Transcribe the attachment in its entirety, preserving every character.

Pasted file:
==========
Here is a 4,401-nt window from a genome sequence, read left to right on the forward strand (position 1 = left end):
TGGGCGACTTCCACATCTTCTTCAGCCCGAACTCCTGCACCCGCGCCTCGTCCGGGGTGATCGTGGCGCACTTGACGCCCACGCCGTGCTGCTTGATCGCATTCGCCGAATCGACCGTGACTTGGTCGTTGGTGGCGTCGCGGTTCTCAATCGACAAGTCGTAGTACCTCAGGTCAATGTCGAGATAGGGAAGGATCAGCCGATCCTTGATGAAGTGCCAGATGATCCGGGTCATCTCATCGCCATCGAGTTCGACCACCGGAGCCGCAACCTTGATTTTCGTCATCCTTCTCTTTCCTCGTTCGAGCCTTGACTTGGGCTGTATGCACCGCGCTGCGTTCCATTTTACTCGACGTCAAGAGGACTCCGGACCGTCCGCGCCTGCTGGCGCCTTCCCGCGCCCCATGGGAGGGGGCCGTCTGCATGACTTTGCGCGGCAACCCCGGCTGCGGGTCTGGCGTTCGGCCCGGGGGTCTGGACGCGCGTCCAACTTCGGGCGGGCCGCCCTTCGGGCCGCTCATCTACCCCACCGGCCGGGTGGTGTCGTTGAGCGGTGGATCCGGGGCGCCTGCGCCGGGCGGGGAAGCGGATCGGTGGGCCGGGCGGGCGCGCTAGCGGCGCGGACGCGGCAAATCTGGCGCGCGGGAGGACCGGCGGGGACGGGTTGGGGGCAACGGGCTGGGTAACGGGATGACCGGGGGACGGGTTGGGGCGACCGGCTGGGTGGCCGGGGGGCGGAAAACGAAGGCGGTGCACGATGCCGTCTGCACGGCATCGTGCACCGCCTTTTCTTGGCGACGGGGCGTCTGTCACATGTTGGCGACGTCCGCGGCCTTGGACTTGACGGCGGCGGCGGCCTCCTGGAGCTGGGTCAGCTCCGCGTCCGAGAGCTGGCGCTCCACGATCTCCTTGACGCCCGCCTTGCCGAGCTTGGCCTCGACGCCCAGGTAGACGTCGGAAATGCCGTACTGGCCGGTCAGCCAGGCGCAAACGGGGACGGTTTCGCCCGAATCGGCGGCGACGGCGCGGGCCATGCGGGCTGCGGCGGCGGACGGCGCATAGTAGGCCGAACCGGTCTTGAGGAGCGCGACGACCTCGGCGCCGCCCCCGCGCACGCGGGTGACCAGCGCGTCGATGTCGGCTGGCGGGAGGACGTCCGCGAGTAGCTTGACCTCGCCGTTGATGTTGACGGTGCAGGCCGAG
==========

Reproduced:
Here is a 4,401-nt window from a genome sequence, read left to right on the forward strand (position 1 = left end):
TGGGCGACTTCCACATCTTCTTCAGCCCGAACTCCTGCACCCGCGCCTCGTCCGGGGTGATCGTGGCGCACTTGACGCCCACGCCGTGCTGCTTGATCGCATTCGCCGAATCGACCGTGACTTGGTCGTTGGTGGCGTCGCGGTTCTCAATCGACAAGTCGTAGTACCTCAGGTCAATGTCGAGATAGGGAAGGATCAGCCGATCCTTGATGAAGTGCCAGATGATCCGGGTCATCTCATCGCCATCGAGTTCGACCACCGGAGCCGCAACCTTGATTTTCGTCATCCTTCTCTTTCCTCGTTCGAGCCTTGACTTGGGCTGTATGCACCGCGCTGCGTTCCATTTTACTCGACGTCAAGAGGACTCCGGACCGTCCGCGCCTGCTGGCGCCTTCCCGCGCCCCATGGGAGGGGGCCGTCTGCATGACTTTGCGCGGCAACCCCGGCTGCGGGTCTGGCGTTCGGCCCGGGGGTCTGGACGCGCGTCCAACTTCGGGCGGGCCGCCCTTCGGGCCGCTCATCTACCCCACCGGCCGGGTGGTGTCGTTGAGCGGTGGATCCGGGGCGCCTGCGCCGGGCGGGGAAGCGGATCGGTGGGCCGGGCGGGCGCGCTAGCGGCGCGGACGCGGCAAATCTGGCGCGCGGGAGGACCGGCGGGGACGGGTTGGGGGCAACGGGCTGGGTAACGGGATGACCGGGGGACGGGTTGGGGCGACCGGCTGGGTGGCCGGGGGGCGGAAAACGAAGGCGGTGCACGATGCCGTCTGCACGGCATCGTGCACCGCCTTTTCTTGGCGACGGGGCGTCTGTCACATGTTGGCGACGTCCGCGGCCTTGGACTTGACGGCGGCGGCGGCCTCCTGGAGCTGGGTCAGCTCCGCGTCCGAGAGCTGGCGCTCCACGATCTCCTTGACGCCCGCCTTGCCGAGCTTGGCCTCGACGCCCAGGTAGACGTCGGAAATGCCGTACTGGCCGGTCAGCCAGGCGCAAACGGGGACGGTTTCGCCCGAATCGGCGGCGACGGCGCGGGCCATGCGGGCTGCGGCGGCGGACGGCGCATAGTAGGCCGAACCGGTCTTGAGGAGCGCGACGACCTCGGCGCCGCCCCCGCGCACGCGGGTGACCAGCGCGTCGATGTCGGCTGGCGGGAGGACGTCCGCGAGTAGCTTGACCTCGCCGTTGATGTTGACGGTGCAGGCCGAG